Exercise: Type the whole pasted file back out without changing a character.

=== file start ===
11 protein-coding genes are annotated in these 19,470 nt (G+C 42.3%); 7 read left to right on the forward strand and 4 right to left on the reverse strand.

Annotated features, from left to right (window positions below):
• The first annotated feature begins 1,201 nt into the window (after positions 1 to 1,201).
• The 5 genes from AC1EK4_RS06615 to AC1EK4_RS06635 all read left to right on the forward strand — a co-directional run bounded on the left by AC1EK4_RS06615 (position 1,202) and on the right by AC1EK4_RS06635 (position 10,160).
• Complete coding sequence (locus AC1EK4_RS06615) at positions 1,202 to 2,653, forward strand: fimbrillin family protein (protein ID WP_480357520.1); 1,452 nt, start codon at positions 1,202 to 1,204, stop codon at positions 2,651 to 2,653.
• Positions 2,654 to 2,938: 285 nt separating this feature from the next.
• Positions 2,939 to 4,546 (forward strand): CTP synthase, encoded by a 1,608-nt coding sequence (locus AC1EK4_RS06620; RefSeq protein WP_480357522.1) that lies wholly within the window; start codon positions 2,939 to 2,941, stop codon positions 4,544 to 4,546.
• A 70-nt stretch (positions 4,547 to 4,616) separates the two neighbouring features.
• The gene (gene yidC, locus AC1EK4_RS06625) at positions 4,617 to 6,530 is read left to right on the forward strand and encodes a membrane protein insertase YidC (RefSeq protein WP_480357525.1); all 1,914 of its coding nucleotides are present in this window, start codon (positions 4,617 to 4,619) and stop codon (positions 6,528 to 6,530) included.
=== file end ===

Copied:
11 protein-coding genes are annotated in these 19,470 nt (G+C 42.3%); 7 read left to right on the forward strand and 4 right to left on the reverse strand.

Annotated features, from left to right (window positions below):
• The first annotated feature begins 1,201 nt into the window (after positions 1 to 1,201).
• The 5 genes from AC1EK4_RS06615 to AC1EK4_RS06635 all read left to right on the forward strand — a co-directional run bounded on the left by AC1EK4_RS06615 (position 1,202) and on the right by AC1EK4_RS06635 (position 10,160).
• Complete coding sequence (locus AC1EK4_RS06615) at positions 1,202 to 2,653, forward strand: fimbrillin family protein (protein ID WP_480357520.1); 1,452 nt, start codon at positions 1,202 to 1,204, stop codon at positions 2,651 to 2,653.
• Positions 2,654 to 2,938: 285 nt separating this feature from the next.
• Positions 2,939 to 4,546 (forward strand): CTP synthase, encoded by a 1,608-nt coding sequence (locus AC1EK4_RS06620; RefSeq protein WP_480357522.1) that lies wholly within the window; start codon positions 2,939 to 2,941, stop codon positions 4,544 to 4,546.
• A 70-nt stretch (positions 4,547 to 4,616) separates the two neighbouring features.
• The gene (gene yidC, locus AC1EK4_RS06625) at positions 4,617 to 6,530 is read left to right on the forward strand and encodes a membrane protein insertase YidC (RefSeq protein WP_480357525.1); all 1,914 of its coding nucleotides are present in this window, start codon (positions 4,617 to 4,619) and stop codon (positions 6,528 to 6,530) included.